It had been one of those days. You know the type. You don’t need the specifics to understand, but I was tired, frustrated, and bored by life in general. I was annoyed at everyone, mostly at myself. I had gotten back into bed in the early afternoon, but I knew if I stayed there another moment I might explode.

Sometimes I scoff at self–care. Why would I need to spend time and money on myself? I go to Penn! I have food to eat, a place to live, people who love me. I thought self–care was necessarily a self–indulgent luxury—bubble baths at noon every day, massive shopping sprees, shirking work under the veiled excuse of mental health.

But on this particular day, I needed to take an hour for myself. So I (reluctantly) left my bed and wandered down Spruce toward the Schuylkill. On better days, I’ve run along the trail that skirts the river. Today, I’m walking. I’m listening to a New York Times podcast, which is not a good idea because I'm now annoyed at everyone plus the entire political system.

Photo: Christina Piasecki

I pass the Quad, and Houston, and Franklin Field, and then I’m just outside the Bubble (the metaphorical one, not the sports one). I cross the South Street Bridge. A few times on my runs, I’ve passed the dog park, but I’ve never stopped. I decide to give it a try this time.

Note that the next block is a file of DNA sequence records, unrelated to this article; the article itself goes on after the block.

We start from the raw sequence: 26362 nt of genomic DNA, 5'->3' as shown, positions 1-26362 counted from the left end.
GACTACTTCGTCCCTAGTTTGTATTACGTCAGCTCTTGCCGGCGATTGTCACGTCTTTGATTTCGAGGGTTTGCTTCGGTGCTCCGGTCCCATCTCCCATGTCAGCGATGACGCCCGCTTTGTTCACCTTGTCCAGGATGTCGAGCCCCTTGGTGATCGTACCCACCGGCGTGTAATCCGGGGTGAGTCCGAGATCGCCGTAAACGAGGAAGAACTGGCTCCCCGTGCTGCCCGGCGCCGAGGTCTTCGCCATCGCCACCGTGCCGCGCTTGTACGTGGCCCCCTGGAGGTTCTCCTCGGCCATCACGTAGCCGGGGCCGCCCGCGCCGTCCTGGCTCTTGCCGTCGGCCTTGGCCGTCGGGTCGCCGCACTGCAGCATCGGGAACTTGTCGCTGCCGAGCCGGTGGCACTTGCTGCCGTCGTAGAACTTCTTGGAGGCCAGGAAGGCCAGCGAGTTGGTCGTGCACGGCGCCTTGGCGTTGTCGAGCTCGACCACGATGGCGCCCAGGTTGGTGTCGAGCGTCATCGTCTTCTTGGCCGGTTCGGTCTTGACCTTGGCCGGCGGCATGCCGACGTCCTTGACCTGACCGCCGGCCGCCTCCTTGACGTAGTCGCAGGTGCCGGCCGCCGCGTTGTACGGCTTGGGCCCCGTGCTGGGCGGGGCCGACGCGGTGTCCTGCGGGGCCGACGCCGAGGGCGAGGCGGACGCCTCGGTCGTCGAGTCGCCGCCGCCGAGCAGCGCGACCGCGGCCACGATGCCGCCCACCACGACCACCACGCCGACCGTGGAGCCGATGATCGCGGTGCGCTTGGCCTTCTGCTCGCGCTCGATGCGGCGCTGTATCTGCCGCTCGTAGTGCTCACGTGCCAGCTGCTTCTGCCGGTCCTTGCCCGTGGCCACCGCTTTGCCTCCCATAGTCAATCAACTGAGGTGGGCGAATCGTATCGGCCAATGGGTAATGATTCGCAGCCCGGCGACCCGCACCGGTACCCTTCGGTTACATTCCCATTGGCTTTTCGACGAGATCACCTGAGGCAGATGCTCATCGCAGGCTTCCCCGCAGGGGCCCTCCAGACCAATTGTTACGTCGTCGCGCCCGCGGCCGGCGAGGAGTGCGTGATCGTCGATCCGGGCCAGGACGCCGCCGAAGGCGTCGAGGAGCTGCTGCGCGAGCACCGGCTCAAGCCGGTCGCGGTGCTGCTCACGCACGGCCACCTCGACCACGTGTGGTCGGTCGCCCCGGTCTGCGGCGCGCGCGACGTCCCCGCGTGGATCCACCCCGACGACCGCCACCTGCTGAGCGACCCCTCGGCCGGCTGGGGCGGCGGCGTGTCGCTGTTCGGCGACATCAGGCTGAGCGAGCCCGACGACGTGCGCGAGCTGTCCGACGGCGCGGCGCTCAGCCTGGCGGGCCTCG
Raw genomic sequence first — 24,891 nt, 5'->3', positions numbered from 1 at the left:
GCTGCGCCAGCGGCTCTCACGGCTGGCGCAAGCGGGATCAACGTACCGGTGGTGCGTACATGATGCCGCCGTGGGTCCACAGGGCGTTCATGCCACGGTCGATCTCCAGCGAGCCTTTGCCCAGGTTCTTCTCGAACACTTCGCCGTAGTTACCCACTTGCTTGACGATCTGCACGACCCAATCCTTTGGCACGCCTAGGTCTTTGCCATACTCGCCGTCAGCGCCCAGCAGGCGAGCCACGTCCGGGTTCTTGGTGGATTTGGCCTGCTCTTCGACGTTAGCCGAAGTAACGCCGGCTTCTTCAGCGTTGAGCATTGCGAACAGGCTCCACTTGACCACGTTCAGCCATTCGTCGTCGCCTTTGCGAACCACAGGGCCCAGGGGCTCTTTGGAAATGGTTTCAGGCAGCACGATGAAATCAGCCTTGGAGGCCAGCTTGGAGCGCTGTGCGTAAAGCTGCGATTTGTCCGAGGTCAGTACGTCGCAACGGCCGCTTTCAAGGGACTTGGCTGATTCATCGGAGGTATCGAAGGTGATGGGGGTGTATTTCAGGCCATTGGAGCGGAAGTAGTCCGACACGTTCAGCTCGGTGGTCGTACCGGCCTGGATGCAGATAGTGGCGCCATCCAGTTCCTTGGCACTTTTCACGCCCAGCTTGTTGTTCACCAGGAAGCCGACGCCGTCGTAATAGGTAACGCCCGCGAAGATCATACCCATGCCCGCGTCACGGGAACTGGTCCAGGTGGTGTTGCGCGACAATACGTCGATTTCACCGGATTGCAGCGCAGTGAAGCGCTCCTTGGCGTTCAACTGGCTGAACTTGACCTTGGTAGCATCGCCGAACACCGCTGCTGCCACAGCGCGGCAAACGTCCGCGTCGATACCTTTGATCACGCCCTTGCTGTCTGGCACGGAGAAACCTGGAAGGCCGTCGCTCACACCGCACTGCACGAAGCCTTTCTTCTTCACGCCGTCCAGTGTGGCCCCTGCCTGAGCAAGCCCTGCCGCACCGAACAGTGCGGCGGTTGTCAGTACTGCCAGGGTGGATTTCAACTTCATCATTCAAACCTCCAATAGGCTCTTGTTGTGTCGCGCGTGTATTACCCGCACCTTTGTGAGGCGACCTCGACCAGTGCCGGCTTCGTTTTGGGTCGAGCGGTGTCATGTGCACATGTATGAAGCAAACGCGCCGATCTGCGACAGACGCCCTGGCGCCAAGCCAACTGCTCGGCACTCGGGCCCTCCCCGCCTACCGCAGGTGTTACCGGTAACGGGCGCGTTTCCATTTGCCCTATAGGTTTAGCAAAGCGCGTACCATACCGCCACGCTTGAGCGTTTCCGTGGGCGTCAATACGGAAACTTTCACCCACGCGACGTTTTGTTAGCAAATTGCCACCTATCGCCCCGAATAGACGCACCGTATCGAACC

People are milling all about despite the chilly weather. There’s a big lawn and two fenced–off dog parks, one for big dogs and one for small dogs. 

Can I just walk in? No signs obviously scream that I can’t, so I assume it’s okay. 

Inside the smaller pen, there are little dogs with sweaters and booties—real city dogs. There are Yorkshire terriers, Chihuahuas, Pomeranians. They yip and chase tennis balls as their owners chat and sip their coffee. Occasionally a dog will come sniff my feet, and I pet it. I’m afraid I’m breaking some unspoken rule, but of course no one cares. 

I miss my dog. A lot. When I’m having a shitty day at home, I walk my dog. This is the replacement for that, I guess. 

Photo: Christina Piasecki

Self–care is deliberate, intentional. It’s getting out of bed because you know you’ll feel better. (Sometimes, it’s staying in bed because you know you’ll feel better.) It’s unashamedly going to the dog park to pet strangers’ dogs. It’s doing those things alone because that’s what you need to do.

On my walk back, I’m still having a bad day. Things don’t disappear just like that. But now I’m listening to music instead of a news podcast, I’m thinking about dinner, I’m planning to call my mom later. So, things are looking up.